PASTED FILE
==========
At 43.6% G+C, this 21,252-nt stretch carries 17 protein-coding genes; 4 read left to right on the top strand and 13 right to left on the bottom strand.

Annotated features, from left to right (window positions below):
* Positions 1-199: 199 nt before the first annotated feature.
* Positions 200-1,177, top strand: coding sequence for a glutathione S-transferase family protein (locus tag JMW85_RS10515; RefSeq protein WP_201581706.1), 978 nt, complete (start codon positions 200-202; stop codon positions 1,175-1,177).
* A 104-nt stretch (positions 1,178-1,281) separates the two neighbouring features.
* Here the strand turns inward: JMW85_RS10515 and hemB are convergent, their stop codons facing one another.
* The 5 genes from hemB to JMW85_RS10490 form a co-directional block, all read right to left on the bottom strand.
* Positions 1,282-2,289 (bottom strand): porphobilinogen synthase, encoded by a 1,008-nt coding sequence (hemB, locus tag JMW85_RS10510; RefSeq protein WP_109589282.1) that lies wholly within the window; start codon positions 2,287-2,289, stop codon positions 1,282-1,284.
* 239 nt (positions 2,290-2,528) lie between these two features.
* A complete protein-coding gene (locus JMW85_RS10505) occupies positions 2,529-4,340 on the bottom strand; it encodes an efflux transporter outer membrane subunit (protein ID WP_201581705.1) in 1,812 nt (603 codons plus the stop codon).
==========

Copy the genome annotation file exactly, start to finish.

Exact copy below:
At 43.6% G+C, this 21,252-nt stretch carries 17 protein-coding genes; 4 read left to right on the top strand and 13 right to left on the bottom strand.

Annotated features, from left to right (window positions below):
* Positions 1-199: 199 nt before the first annotated feature.
* Positions 200-1,177, top strand: coding sequence for a glutathione S-transferase family protein (locus tag JMW85_RS10515; RefSeq protein WP_201581706.1), 978 nt, complete (start codon positions 200-202; stop codon positions 1,175-1,177).
* A 104-nt stretch (positions 1,178-1,281) separates the two neighbouring features.
* Here the strand turns inward: JMW85_RS10515 and hemB are convergent, their stop codons facing one another.
* The 5 genes from hemB to JMW85_RS10490 form a co-directional block, all read right to left on the bottom strand.
* Positions 1,282-2,289 (bottom strand): porphobilinogen synthase, encoded by a 1,008-nt coding sequence (hemB, locus tag JMW85_RS10510; RefSeq protein WP_109589282.1) that lies wholly within the window; start codon positions 2,287-2,289, stop codon positions 1,282-1,284.
* 239 nt (positions 2,290-2,528) lie between these two features.
* A complete protein-coding gene (locus JMW85_RS10505) occupies positions 2,529-4,340 on the bottom strand; it encodes an efflux transporter outer membrane subunit (protein ID WP_201581705.1) in 1,812 nt (603 codons plus the stop codon).